As city grows after Katrina, 3 neighborhoods top the list - KSLA News 12 Shreveport, Louisiana News Weather & Sports

As city grows after Katrina, 3 neighborhoods top the list

New Orleans is basking in the glow of a lot of gains lately, with the most recent being the number of people living in the city.

New data from the U.S. Census Bureau shows substantial growth, making the city the fastest-growing in Louisiana.

"Really the most important thing driving population growth in a region is jobs, and we continue to grow jobs," said Allison Plyer, Executive Director and Chief Demographer with the Greater New Orleans Community Data Center, which tracks the city's population.

New estimates from the Census Bureau show the city gained almost 9,000 residents in 2013. And population numbers for cities with 50,000 residents or more have the city's population at 378,715 - a 10.1 percent change from April 1, 2010 to July 1, 2013.

Before Hurricane Katrina flooded the city in 2005, the population was pegged at more than 455,000. 

Plyer said the new numbers give city officials and the business community a strong selling point in terms of recruiting new businesses.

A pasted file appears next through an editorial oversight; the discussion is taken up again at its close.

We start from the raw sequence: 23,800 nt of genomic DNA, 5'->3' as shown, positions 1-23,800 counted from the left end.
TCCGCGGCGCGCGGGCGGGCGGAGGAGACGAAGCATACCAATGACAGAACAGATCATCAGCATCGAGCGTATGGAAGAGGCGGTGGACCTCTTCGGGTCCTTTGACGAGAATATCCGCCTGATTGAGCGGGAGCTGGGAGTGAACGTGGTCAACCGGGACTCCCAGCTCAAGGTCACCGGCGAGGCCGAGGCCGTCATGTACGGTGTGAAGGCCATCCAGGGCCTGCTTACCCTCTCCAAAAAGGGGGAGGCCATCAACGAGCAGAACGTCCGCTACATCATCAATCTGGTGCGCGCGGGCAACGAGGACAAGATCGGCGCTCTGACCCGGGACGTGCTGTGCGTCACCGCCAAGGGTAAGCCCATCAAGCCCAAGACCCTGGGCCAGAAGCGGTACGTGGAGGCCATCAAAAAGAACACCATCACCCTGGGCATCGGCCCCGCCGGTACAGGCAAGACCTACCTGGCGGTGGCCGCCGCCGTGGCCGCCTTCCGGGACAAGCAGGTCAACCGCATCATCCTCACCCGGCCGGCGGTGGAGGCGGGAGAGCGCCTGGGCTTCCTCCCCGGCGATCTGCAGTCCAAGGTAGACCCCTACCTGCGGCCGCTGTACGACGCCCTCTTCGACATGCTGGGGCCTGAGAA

"The city can say this is a great place to choose to live, we have good schools, we have great amenities," she said.

New Orleans, of course, has many distinct neighborhoods and in terms of growth, a few stand out.

"The Uptown areas actually are growing the fastest, followed by Lakeview, and then Mid-City," said Plyer.

Uptown's Freret Street is thriving.

"There's been a huge effort by local, like neighborhood developers and business owners after the storm to really continue making progress on the street, attracting businesses to the area," said Eva Sohl, Director of the Freret Neighborhood Center.

She said the area has a lot going for it as far as high-profile universities and hospitals.

"There's a lot of strength in Uptown, there's a lot of assets already," said Sohl.

In Mid-City, the growth is also significant.

"I didn't know how big we were. You don't really notice the in-fill as it occurs," said Jennifer Farwell, President of the Mid-City Neighborhood Organization.

She said annual mailings the group sends to households grew by an impressive amount.

"That's a 35 percent increase in four-and-a-half years," she said.

Farwell admits the rebound of Mid-City took time following the storm.

"It's a surprising indication to us," she said. "We've always thought Mid-City was a great neighborhood. We promoted it heavily after Katrina as an undiscovered jewel, but everybody wanted renovated historic homes, and redevelopment was slow," she said.

 Farwell said property values have exploded.

"Now in the last year we're seeing a lot of new construction. We never saw that before," said Farwell.


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